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first time polisher


moecaballero
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Newbie here!

Anyhow I have a new 2013 Ford p-up purchased this past september. It is black (unfortunately). As you all are aware EVERYTHING shows, LOL. So there aren't many imperfections, there are a some fine swirls obviously from washing. Looking for advice on which steps i should take to get this truck "poppin". I have a flex from adams (brand new) and all the pads, polishes, and waxes. Just don't know what products and steps to take.

A little help please. Thank you!

 

Moe

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Well you sure invested in a nice machine, the Flex has a learning curve.  Did you watch all the videos on Adam's website on using the Flex with their pads and polishes?  Follow the directions, and you should be off to a good start

 

A good wash and claybar session will do wonders first for you

Edited by Ricky Bobby
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i have watched the videos "religiously"..LOL.

 

I wasn't sure if i needed to use the paint correction system or if I needed to follow less aggressive steps? It is my DD and i work in concrete construction, so the first day after a wash i am blasted with fines from rock and sand (concrete plant).

 

thanks y'all!

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I wasn't sure if i needed to use the paint correction system or if I needed to follow less aggressive steps? It is my DD and i work in concrete construction, so the first day after a wash i am blasted with fines from rock and sand (concrete plant).

 

 

Yes, try the least aggressive polish/pad combination first.

 

You want to work 2 ft. x 2 ft. sections.  And most suggest working a single 2x2 area to get the process for the specific car dialed in - does it need 2 section passes of Paint Correcting Polish and 1 pass of Paint Finishing Polish, or just 1 pass of Paint Correcting Polish before Paint Finishing Polish.  Work that 2x2 area until you are satisfied, then move on rest of the car.  Working one panel at a time, go around the car (or if the panel is large like the hood, you can do half at a time). This is so you do not get ahead of yourself, and it makes it much easier to keep track of what you've already done and when you have left to do..  Otherwise you just follow the label directions and do 8 hours of polishing for an only slightly shinier car! (ask me how I know   :D !).  (Once you start doing this you will start sectioning off all the cars you see!)

 

You will often see an area taped off for testing.  This allows you the have a 'line of demarcation' and you can easily see the progress made in the polished vs. the untouched area.  If you are trying a couple of different polish/pad combinations, then you will have several taped area over a hood or trunk compare the results.

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we have a few brand new fords as well if the truck is tuxedo back the paint is super soft and you can get most small scratches and swirls out with a few passes of paint finishing polish on the white pad.  After you get the paint were you want it just keep up with a good wash technique and it will keep future swirls to a minimum.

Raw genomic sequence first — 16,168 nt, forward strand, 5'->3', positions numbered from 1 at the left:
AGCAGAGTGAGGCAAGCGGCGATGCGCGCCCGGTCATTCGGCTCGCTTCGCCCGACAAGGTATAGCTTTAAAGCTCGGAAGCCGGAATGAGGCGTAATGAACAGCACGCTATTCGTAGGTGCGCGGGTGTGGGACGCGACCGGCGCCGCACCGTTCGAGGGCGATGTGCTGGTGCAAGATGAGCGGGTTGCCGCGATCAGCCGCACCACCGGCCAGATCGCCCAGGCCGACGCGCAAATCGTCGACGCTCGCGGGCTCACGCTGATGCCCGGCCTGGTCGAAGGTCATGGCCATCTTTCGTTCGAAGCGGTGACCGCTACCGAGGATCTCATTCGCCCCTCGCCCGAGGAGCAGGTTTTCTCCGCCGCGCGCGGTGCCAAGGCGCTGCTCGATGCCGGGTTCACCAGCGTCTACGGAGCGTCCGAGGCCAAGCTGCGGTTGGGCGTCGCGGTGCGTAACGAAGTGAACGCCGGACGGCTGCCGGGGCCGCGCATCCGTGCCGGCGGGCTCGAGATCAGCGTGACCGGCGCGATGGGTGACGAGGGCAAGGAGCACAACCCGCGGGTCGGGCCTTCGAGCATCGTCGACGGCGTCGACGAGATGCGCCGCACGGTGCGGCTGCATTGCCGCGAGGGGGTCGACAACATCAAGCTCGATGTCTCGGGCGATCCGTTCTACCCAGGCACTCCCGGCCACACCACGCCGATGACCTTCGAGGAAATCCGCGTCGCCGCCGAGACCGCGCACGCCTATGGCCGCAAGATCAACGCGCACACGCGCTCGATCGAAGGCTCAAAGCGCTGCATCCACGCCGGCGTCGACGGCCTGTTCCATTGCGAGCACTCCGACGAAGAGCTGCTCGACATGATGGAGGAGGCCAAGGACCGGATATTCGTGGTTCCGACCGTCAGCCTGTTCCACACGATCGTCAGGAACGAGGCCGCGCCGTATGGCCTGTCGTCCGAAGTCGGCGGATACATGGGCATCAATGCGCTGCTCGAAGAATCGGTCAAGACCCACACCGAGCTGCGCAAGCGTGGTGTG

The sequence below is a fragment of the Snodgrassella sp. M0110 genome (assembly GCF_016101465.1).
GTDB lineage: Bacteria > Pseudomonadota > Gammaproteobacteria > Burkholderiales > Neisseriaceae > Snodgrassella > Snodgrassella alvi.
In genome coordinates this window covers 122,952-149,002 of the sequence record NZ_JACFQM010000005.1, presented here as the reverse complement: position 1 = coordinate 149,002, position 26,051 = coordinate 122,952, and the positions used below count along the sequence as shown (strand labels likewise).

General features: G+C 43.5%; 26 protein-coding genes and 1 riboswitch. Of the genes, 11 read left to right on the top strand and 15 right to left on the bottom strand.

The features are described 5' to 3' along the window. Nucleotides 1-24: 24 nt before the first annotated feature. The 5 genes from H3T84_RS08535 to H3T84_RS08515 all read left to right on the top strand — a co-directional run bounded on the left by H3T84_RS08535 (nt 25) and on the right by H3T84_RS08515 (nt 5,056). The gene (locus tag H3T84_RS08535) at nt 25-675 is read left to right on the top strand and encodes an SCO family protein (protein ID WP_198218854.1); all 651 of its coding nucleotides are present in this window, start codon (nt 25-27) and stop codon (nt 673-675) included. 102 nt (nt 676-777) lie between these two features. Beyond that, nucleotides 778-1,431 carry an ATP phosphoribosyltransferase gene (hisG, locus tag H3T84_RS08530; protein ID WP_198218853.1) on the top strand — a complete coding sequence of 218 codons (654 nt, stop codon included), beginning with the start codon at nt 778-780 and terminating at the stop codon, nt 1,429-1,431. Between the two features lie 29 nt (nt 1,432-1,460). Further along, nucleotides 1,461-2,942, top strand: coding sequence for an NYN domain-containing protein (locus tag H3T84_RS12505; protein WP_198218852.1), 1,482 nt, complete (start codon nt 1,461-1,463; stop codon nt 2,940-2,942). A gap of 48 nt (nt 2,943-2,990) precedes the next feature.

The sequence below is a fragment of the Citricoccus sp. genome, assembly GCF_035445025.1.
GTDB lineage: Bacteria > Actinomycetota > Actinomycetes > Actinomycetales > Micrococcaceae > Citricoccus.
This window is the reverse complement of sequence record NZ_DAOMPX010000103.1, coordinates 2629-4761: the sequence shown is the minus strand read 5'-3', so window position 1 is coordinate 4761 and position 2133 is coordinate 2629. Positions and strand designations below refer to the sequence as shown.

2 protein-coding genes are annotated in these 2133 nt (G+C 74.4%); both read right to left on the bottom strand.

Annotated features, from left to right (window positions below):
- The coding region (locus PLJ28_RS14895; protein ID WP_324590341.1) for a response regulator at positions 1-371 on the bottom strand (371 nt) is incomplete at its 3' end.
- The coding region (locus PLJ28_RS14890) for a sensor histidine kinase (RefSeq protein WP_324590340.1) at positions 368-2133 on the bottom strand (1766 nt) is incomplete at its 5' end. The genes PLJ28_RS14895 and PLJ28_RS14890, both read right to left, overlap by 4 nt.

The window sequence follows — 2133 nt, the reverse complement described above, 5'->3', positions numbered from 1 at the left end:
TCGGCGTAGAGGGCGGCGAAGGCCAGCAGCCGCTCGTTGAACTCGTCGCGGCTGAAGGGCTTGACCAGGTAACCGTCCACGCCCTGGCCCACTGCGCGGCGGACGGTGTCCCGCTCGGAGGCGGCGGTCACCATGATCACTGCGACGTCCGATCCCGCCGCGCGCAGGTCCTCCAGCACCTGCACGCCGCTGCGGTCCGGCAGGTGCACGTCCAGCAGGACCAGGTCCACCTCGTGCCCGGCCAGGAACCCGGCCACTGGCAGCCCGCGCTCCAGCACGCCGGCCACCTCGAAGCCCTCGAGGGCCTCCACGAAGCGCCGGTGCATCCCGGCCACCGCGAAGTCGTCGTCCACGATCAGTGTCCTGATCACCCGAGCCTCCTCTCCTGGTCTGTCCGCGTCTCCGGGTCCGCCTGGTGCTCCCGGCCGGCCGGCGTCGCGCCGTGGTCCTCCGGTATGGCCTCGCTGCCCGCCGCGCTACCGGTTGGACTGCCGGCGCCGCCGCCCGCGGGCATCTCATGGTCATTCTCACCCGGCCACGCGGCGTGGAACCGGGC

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My wife has a 2013 Tuxedo black Focus and the paint and clearcoat on the car is pretty hard, as with most american cars.You can use either microfiber or your foam pads to get great results. That paint should really "pop" because of the black paint and the amount of metalflake in the paint.Ford does a great job with thier recent new paint colors they have and tuxedo black is one of my favorites.Here are a couple of pics of my wifes Focus after I used Machine Sealant, Brilliant Glaze, and then waxed with Americana.The shine on the hood is from my neighbors trees next door, over 75 feet away!! Good luck!!

post-10998-0-70579400-1385907941_thumb.jpg
post-10998-0-17298400-1385907955_thumb.jpg

 

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If you work in construction, your truck is new and hasn't been deconditioned yet, I would get the Paint Correcting Polish, Paint Finishing polish combo with the foam pads, a Clay bar kit, and Liquid Paint sealant, and go to town.

 

The MF pads tend to cut more than foam pads, which is why I recommended them to you.  If you watch his writeups, even Phil at Detailers Domain uses a compounding step on his new car preps, even cars "fresh off the trailer" tend to have swirls and scratches from careless preps, the automatic car washes they use to clean their cars, dirty towels to dry, etc.

 

Working in your field, you have a ton of stuff I'm sture embedded in the paint, so start with a good wash and Clay Bar session, get that paint smooth as glass, don't worry about swirls/scratches yet!  Then use the orange correcting polish with foam pad, the nice thing about it is that the work time isn't too long, so if you work a 2x2 area with a couple passes, you may wipe the residue away and find that your swirls/scratches are removed, if they aren't keep working it down.  When corrected, then you can go straight to white pad and polish to smooth and bring out the gloss.  That might only need a pass or two as well.  Then put a nice coat of the new Liquid Paint Sealant (or aerosol quick sealant if you prefer) and you will have protected your finish for the next 6 months.

Edited by Ricky Bobby
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